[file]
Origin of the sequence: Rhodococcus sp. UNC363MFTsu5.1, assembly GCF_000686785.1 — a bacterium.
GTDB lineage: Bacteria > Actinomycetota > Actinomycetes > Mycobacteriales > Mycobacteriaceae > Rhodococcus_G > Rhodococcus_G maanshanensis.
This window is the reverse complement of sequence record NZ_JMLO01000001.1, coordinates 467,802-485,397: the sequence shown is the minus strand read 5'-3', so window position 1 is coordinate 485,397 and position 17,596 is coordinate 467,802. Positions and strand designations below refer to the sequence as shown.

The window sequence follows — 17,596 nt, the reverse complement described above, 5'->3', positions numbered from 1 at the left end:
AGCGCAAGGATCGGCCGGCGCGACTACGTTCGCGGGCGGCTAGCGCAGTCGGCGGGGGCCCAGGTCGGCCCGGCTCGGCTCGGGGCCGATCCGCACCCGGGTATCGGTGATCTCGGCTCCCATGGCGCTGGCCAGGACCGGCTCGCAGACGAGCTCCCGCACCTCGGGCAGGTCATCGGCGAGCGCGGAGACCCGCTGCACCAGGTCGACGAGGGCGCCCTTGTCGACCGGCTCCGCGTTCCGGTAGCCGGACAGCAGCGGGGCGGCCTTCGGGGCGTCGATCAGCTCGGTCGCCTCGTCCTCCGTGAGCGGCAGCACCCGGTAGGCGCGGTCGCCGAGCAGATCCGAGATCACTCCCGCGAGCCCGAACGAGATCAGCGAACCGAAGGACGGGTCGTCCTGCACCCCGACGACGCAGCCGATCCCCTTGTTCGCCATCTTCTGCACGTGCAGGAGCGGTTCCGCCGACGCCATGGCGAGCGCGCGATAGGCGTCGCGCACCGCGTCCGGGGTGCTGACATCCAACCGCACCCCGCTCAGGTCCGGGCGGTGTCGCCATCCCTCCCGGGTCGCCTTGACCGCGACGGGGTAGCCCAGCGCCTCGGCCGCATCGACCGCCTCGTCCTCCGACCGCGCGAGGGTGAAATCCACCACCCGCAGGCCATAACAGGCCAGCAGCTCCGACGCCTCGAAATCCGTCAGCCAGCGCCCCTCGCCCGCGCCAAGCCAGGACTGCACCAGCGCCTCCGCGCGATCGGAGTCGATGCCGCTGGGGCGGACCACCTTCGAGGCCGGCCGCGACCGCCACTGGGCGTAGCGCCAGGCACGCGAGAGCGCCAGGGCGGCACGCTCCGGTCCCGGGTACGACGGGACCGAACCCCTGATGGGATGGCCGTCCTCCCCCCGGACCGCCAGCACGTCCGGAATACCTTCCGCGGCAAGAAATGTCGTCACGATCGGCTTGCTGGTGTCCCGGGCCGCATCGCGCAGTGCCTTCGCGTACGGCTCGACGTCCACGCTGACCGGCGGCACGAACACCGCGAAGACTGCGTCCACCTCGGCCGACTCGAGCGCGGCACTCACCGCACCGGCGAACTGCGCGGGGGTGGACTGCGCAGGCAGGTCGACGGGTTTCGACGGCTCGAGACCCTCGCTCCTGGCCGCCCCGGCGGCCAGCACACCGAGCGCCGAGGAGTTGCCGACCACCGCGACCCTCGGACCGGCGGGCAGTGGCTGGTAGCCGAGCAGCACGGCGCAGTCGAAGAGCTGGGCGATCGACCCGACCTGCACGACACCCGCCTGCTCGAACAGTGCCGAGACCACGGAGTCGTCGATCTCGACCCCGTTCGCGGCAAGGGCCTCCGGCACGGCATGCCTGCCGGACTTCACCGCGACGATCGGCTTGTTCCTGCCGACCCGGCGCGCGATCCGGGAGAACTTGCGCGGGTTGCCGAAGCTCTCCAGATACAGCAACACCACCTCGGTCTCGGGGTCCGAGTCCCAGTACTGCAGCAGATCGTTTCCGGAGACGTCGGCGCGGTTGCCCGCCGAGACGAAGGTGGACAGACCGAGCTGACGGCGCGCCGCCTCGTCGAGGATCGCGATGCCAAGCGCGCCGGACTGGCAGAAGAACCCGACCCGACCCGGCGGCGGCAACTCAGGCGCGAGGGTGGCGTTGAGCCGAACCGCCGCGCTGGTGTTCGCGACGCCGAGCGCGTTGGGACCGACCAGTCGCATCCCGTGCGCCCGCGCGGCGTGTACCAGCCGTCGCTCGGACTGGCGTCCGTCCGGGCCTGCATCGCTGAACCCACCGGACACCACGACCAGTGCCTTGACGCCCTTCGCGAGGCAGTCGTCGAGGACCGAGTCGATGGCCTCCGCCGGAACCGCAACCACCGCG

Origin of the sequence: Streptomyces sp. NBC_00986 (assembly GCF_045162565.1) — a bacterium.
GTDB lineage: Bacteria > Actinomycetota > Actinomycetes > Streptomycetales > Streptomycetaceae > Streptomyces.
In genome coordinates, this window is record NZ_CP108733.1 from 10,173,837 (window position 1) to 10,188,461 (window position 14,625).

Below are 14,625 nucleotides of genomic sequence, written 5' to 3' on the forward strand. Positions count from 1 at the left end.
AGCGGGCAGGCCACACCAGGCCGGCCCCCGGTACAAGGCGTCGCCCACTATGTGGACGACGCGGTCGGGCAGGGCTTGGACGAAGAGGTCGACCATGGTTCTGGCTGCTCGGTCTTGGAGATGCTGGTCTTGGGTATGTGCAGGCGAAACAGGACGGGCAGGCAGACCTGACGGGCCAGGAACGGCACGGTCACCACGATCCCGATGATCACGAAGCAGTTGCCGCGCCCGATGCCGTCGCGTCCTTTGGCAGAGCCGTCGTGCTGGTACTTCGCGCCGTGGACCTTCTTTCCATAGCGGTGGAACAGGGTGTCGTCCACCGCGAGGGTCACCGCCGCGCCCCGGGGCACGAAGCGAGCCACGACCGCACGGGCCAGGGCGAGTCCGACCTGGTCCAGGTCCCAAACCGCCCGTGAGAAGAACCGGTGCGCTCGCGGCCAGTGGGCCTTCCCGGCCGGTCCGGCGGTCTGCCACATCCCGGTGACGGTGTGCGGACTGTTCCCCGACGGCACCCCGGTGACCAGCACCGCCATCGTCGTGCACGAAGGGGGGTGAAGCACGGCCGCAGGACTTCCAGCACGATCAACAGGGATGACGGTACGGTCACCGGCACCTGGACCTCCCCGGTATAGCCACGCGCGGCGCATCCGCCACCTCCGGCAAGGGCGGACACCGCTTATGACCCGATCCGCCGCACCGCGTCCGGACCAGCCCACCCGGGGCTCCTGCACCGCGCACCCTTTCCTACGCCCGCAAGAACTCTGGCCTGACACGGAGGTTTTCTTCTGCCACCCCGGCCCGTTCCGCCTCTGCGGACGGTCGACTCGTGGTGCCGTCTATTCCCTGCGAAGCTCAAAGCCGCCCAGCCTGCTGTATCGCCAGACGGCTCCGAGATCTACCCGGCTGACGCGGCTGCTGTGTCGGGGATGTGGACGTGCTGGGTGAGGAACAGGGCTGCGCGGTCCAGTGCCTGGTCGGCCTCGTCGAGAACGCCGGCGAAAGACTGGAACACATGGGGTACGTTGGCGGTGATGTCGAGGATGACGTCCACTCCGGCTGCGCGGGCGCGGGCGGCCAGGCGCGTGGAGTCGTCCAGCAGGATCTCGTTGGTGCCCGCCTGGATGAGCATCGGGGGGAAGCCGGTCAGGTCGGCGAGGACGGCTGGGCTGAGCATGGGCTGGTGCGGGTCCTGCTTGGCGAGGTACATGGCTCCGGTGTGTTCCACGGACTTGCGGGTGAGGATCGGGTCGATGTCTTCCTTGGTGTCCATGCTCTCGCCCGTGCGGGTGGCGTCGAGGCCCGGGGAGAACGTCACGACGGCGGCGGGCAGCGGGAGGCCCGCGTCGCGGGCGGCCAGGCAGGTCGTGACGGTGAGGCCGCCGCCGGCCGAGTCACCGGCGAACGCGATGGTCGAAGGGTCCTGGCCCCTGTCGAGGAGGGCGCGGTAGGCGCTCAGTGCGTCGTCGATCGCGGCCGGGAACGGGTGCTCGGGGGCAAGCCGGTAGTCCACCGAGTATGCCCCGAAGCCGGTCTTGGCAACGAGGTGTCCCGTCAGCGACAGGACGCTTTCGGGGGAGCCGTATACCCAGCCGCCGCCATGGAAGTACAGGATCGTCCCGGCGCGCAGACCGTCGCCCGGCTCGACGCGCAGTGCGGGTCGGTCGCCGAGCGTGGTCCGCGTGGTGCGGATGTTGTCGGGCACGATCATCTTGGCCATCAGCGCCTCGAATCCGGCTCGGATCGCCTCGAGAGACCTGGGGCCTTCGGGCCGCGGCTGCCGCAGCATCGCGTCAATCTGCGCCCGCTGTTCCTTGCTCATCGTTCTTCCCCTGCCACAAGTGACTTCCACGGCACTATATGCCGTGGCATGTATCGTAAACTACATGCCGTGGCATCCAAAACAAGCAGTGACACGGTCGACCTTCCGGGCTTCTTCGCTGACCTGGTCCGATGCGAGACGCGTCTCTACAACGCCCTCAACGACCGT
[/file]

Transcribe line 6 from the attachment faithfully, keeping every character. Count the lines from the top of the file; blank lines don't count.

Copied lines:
Origin of the sequence: Streptomyces sp. NBC_00986 (assembly GCF_045162565.1) — a bacterium.